A South Korean court on Monday acquitted Samsung Chief Executive Officer Lee Jae-yong of charges of stock price manipulation and accounting fraud, the latest twist in the billionaire’s legal troubles linked to a merger that helped him secure control. of the largest company in the country.

A Seoul District Court judge said there was insufficient evidence to prove prosecutors’ charges against Lee and 13 other current and former Samsung officials, including the allegation that the merger’s primary intention was to strengthen Lee’s power. on the conglomerate, against the commercial interests of each Samsung subsidiary that merged.

Prosecutors had sought a five-year prison sentence and a 500 million won fine against the 55-year-old Lee. He has denied any wrongdoing. Prosecutors have the option of appealing the decision to a higher court. Neither Samsung Electronics nor the prosecution commented immediately after the verdict.

Lee’s lawyers said in a statement that the decision “clearly confirms the legality” of the merger and the accounting of its subsidiaries.

Samsung is the largest and most successful of the South Korean conglomerates known as chaebol. The group’s electronics arm, Samsung Electronics, alone accounts for around a sixth of the country’s exports. Lee, also known as Jay Y. Lee, is the richest person in South Korea according to Bloomberg News, which estimated his net worth at around $9 billion.

Some South Koreans speak with pride of the chaebol for helping transform the country from a war-torn agrarian economy to a global export powerhouse. But others have increasingly examined whether they crack down on smaller companies or make corrupt deals with government officials without facing enough repercussions.

Most chaebol scandals have arisen from attempts by families to ensure that the next generation inherits control, such as arranging for scions to buy shares in subsidiaries at discounted prices.

Business experts in South Korea said they were surprised by Monday’s verdict, which they said raised concerns about the fairness of the country’s markets and the credibility of its judiciary.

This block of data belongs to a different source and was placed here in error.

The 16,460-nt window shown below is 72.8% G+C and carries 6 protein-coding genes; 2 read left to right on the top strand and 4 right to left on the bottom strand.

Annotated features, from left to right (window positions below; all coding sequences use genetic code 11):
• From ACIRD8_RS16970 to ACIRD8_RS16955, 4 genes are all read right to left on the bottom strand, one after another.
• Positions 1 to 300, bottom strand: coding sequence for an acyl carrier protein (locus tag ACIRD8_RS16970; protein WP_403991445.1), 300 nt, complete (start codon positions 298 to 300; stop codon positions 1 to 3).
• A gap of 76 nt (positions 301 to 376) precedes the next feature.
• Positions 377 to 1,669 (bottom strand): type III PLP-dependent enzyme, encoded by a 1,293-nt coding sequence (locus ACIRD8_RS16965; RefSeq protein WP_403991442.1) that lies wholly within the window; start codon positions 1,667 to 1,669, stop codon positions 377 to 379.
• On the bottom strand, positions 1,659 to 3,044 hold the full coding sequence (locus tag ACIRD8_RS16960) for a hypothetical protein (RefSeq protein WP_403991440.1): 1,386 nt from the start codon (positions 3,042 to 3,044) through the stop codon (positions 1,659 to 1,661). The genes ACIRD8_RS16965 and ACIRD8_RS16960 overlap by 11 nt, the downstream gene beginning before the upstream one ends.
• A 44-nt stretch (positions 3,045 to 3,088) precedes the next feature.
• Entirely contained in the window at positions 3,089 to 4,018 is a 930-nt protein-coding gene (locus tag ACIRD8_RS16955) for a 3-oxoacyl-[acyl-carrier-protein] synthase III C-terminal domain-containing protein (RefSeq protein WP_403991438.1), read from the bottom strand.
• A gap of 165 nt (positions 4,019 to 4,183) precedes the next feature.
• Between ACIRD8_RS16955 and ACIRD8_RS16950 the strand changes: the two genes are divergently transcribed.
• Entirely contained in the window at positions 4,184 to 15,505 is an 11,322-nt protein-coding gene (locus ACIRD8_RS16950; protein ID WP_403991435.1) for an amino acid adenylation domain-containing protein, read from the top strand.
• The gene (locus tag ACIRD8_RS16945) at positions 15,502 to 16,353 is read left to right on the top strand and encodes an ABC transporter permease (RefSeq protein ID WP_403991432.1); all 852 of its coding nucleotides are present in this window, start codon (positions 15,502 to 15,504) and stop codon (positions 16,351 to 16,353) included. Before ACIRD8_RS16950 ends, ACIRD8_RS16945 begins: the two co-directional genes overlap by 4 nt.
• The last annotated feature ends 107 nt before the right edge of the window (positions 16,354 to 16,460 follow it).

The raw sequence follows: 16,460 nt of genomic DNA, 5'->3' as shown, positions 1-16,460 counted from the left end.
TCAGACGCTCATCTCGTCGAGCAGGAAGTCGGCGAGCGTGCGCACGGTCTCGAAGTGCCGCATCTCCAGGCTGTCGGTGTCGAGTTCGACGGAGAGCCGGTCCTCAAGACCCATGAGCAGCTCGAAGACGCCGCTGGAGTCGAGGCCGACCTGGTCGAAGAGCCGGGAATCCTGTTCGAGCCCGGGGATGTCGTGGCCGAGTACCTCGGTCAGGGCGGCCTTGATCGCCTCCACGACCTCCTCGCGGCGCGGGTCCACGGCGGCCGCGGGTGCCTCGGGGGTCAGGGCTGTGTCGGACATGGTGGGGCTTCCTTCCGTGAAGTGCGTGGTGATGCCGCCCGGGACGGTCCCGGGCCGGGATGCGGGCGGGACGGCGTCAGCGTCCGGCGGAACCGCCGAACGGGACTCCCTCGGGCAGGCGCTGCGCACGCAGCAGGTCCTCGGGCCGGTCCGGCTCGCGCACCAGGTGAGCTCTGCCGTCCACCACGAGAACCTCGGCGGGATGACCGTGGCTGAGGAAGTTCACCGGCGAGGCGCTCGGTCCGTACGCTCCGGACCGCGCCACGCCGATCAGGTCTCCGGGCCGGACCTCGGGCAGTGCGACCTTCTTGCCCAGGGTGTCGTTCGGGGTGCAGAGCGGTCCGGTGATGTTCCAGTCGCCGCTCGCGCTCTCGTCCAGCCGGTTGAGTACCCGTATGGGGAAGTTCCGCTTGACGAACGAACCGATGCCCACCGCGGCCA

“This case confirms a judicial system that is more backward than in the past,” said Sung-In Jun, an economics professor at Hongik University in Seoul, “and how powerless South Korea’s political and judicial authorities are in the face of the situation”. chaebol.”

Lee’s legal troubles began when mass protests in Seoul led to the 2016 ouster of former President Park Geun-hye, accused of collecting or seeking bribes from Samsung and other chaebol and abusing her power. Ms. Park was imprisoned in 2017 and pardoned and released in 2022.

Lee was arrested in 2017 on charges of bribing Park and her confidant, Choi Soon-sil, to gain government support for a 2015 merger of two Samsung subsidiaries at the center of the corruption scandal. At that time he was vice president of Samsung Electronics.

Prosecutors had said the merger was a step in Lee’s effort to transfer control of Samsung from his father, Lee Kun-hee, who was incapacitated by a heart attack in 2014 and had been twice convicted and pardoned of bribery and tax evasion. before. Elliott Management, a New York-based hedge fund, launched a campaign urging shareholders to vote against the merger. But the country’s National Pension Service, which was a major shareholder in one of the subsidiaries, voted in favor of the merger in exchange for bribes from Lee, prosecutors said.

In 2017, a Seoul district court sentenced Mr. Lee to five years in prison for offering 8.9 billion won in bribes to Ms. Park and Ms. Choi.

His case wound its way through the court system over the next two years, and the Seoul High Court reduced his sentence and released him from prison in 2018. The nation’s Supreme Court ordered a retrial in 2019.

While awaiting retrial in 2020, Lee was charged with stock price manipulation and accounting fraud., the case whose verdict was announced on Monday. But prosecutors were unable to arrest him because a court refused to issue an arrest warrant.

Prosecutors had accused Lee and other current and former Samsung officials of committing those crimes in the 2015 merger. Their lawyers said the merger had been carried out in accordance with the law.

During the retrial on bribery charges in 2021, the Seoul High Court sentenced Mr. Lee to two and a half years in prison and found that the bribes had amounted to 8.6 billion won.

Later that year, the Ministry of Justice paroled him, along with 800 other prisoners, on a holiday commemorating the end of Japanese colonial rule over Korea at the end of World War II. South Korea often grants parole or pardons to prisoners on important national holidays.

Business analysts were divided over whether Lee’s time in prison had an impact on his empire. Samsung Electronics became the most profitable technology company in the world while he was in prison. Others said Samsung was postponing key decisions with Lee in jail and fell behind competitors such as TSMC.

At the time of his release in 2021, he was still banned from working at Samsung for five years. That was lifted in 2022 when he obtained a pardon from President Yoon Suk Yeol, who as a prosecutor had led the investigation of Mr. Lee.

Two months later, Samsung Electronics named Lee CEO, promoting him less than 15 months after he was released from prison for bribery.

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